How to Relieve the Metal Taste After Chemotherapy
Though it may seem minor in comparison with some other common chemotherapy side effects, dysgeusia – a condition in which a patient develops an unpleasant taste in the mouth, often described as bitter, metallic, or simply disgusting – is nonetheless a serious concern among cancer patients. Though the exact mechanism by which chemo drugs impact taste has not yet been identified, the simple fact remains that, whatever the cause, patients who experience dysgeusia face a significant dip in their quality of life and can sometimes even become malnourished. So how can you relieve the metal taste in your mouth after chemotherapy? Keep reading as the people at Chemo Mouthpiece™ pass along some suggestions.
What is Dysgeusia?
Dysgeusia, also sometimes called parageusia, is the medical term for a distortion in a person’s sense of taste, and it’s a condition that tends to affect appetite, nutrition, and mood. Dysgeusia may take any one of several forms, from a change in the way a specific flavor is perceived – sweet things taste sour, or acidic things taste salty – to a persistent or sudden unpleasant taste that can ruin a patient’s appetite.
The causes of dysgeusia can be difficult to pinpoint, though chemotherapy is one of the chief factors that can lead to this condition. Exactly how chemo leads to dysgeusia is uncertain; some theorize that the toxic chemicals damage the tongue’s taste receptors directly, while others suggest that it is the secretion of chemo drugs in saliva that creates the chemical or metallic taste. The buildup of toxins in the system after frequent chemotherapy treatments is also thought by some to play a role in dysgeusia’s emergence. It is also possible that other side effects of chemo, such as dry mouth, can cause or compound dysgeusia symptoms in patients.
The effects of this ailment can be dramatic for many patients. When foods begin to taste strange or disgusting, eating can become a chore, leading may patients to skip meals and become malnourished. As quality of life begins to dip and energy begins to wane from a lack of food, patients can face significant weight loss, delays in treatment, and other negative developments. Fortunately, these changes in taste are usually temporary; once chemotherapy ends, the patient’s sense of taste tends to revert back to normal.
Treatments to Help with the Metal Taste Caused by Chemo
Despite the fact that it may be impossible to totally negate the symptoms of dysgeusia while chemo treatment continues, there are certain steps a patient can take to mitigate the severity of this condition. Below are some suggestions for ways you can adapt to your symptoms and turn eating into a more enjoyable experience.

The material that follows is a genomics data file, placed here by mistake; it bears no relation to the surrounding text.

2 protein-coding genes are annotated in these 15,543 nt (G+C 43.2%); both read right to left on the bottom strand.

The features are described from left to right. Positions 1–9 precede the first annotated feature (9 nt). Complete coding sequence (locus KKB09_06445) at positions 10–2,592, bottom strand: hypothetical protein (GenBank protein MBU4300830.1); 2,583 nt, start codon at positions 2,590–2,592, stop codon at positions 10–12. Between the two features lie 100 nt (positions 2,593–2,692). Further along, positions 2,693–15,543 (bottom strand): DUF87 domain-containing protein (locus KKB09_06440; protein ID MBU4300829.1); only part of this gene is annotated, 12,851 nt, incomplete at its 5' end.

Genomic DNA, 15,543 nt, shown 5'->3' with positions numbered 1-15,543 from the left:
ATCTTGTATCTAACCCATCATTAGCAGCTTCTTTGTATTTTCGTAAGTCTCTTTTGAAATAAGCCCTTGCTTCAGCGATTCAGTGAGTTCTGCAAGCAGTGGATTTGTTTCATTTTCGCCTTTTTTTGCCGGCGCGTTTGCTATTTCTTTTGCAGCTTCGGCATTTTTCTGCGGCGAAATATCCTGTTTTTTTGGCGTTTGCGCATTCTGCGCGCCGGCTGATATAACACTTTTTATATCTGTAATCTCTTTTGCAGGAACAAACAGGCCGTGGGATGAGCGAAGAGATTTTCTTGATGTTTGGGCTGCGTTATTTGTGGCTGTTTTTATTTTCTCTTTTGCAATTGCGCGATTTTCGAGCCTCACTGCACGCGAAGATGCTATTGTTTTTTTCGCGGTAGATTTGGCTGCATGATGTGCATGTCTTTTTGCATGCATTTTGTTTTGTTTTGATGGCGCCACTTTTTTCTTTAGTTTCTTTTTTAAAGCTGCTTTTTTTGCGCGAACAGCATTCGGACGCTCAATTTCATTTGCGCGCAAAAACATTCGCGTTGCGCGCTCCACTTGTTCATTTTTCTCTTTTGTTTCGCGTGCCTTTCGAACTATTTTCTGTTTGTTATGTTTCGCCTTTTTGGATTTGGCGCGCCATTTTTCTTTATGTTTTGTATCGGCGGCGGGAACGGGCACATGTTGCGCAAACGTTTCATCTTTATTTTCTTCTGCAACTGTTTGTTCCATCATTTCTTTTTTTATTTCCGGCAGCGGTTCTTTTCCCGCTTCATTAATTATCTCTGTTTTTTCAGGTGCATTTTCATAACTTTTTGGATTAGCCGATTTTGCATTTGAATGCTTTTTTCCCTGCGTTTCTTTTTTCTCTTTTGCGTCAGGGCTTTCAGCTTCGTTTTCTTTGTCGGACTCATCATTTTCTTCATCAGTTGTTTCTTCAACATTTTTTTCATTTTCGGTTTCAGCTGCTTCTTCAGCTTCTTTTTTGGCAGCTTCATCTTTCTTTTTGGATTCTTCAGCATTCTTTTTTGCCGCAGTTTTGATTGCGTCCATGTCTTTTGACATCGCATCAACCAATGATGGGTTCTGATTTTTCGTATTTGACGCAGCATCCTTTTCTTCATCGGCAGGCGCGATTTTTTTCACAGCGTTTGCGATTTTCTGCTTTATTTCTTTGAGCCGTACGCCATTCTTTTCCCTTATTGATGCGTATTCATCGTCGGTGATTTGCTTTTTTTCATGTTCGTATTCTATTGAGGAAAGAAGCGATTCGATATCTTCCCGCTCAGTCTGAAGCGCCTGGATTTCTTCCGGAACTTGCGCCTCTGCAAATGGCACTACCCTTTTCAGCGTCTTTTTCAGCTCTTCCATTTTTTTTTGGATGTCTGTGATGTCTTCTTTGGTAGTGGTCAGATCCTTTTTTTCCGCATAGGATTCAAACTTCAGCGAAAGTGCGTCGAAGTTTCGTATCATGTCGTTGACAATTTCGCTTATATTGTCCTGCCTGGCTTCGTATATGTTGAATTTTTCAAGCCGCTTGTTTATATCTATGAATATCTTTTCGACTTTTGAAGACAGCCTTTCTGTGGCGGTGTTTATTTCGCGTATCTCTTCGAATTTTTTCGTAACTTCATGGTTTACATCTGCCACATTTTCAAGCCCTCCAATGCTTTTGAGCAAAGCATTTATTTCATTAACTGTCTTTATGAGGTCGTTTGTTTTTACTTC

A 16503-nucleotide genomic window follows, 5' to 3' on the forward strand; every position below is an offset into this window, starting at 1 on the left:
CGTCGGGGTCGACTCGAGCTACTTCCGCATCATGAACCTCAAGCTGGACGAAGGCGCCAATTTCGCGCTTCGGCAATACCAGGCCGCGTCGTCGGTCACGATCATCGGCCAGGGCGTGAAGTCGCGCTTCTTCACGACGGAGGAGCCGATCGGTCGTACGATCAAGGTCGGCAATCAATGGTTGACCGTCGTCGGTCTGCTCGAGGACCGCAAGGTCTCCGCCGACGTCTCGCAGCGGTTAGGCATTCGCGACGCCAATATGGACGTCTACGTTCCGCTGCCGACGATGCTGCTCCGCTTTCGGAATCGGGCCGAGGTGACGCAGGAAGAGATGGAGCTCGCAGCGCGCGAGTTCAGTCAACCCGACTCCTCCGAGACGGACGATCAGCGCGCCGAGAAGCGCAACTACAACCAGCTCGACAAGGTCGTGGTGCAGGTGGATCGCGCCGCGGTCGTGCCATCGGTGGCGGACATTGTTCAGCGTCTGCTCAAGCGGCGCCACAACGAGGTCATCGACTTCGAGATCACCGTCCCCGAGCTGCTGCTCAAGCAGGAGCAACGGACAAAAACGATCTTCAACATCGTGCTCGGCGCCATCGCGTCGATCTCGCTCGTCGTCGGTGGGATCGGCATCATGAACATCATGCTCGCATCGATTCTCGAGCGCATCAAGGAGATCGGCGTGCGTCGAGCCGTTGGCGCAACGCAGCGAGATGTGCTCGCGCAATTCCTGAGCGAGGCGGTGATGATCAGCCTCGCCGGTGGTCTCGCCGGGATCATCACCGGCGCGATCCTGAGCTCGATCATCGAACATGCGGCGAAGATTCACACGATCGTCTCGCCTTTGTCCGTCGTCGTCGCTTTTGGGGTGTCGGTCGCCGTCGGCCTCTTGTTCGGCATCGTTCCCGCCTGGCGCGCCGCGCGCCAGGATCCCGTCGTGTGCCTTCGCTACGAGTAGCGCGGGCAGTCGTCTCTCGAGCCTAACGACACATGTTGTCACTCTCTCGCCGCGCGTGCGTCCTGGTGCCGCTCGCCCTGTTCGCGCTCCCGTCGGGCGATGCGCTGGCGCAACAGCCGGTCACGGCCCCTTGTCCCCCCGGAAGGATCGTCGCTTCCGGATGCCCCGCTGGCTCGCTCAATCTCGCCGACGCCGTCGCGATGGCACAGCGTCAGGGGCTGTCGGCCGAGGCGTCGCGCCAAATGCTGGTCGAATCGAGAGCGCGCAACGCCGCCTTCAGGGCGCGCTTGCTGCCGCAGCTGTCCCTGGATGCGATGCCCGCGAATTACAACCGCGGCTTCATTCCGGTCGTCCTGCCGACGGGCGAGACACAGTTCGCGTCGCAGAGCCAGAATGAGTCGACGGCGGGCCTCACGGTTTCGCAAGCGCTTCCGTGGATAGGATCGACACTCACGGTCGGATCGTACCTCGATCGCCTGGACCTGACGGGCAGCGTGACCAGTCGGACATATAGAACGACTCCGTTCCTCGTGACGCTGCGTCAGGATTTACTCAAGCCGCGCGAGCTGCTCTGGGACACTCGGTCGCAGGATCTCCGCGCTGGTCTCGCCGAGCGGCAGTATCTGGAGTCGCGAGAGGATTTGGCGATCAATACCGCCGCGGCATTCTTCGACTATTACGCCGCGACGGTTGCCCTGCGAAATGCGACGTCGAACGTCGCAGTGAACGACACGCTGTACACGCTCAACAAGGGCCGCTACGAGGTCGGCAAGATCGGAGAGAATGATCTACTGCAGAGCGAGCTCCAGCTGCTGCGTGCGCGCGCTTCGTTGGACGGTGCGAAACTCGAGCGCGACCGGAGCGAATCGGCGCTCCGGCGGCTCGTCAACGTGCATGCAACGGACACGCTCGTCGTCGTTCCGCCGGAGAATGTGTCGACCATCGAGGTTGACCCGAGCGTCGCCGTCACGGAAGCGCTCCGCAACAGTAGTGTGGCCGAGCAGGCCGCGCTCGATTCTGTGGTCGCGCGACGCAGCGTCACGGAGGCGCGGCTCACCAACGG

- Alter your cooking to enhance flavors you can still detect; if sweet foods cause a negative reaction, try salty or savory dishes instead. Add spices and seasonings to food if necessary, and don’t be afraid to experiment with meals. Your doctor may be able to perform a taste test that more clearly identifies what flavors you should aim for.
- Alternately, bland foods may work better for those with more extensive changes to their sense of taste. Try to avoid foods with strong smells as well, as this can cause a negative reaction in some patients with dysgeusia.
- Maintain good oral care practices for chemo, as they can help alleviate some of the stronger symptoms of dysgeusia. Rinsing your mouth before meals can help rid you of some of the taste, for instance, and keeping your mouth clean with regular brushing can help as well. Avoid smoking as much as possible, as it can compound issues with taste.
- Use cryotherapy to help restore your sense of taste. A 2009 study demonstrated that patients who use cold temperatures immediately before eating had better responses to food, both during that meal and in the longer term.
How Cryotherapy Can Help with Dysgeusia
While the evidence of its effectiveness may not be iron-clad, oral cryotherapy has nevertheless shown great promise for helping with dysgeusia. The patient in the above study showed a notably improved sense of taste after only one minute of pre-meal cold stimulation; using this type of cryotherapy before every meal led to a marked improvement over a three-month period. Though the patient in this study used an ice cube to chill their tongue, a more effective tool for oral cryotherapy applications is available from the Chemo Mouthpiece™.
With one simple, easy-to-use device, the Chemo Mouthpiece™ can cool a patient’s entire oral cavity uniformly. Rather than struggle to keep an ice cube on your tongue to treat your dysgeusia, this unique cryotherapy device can perform the same function with much less effort and more comfort. It is also an effective delivery method for cryotherapy to help prevent oral mucositis symptoms, making it an all-around asset for those with oral issues following chemotherapy.
Oral Ice Pack for Chemo Patients with Dysgeusia
Because the Chemo Mouthpiece™ can offer a powerful, full-mouth chill to help with changes in taste or mouth sores caused by chemotherapy, it is an effective device for combating a variety of chemo side effects, from oral mucositis to dysgeusia. Learn more about how the Chemo Mouthpiece™ can help you or a loved one who is undergoing chemotherapy by visiting us online or calling (866) 461-7518 today.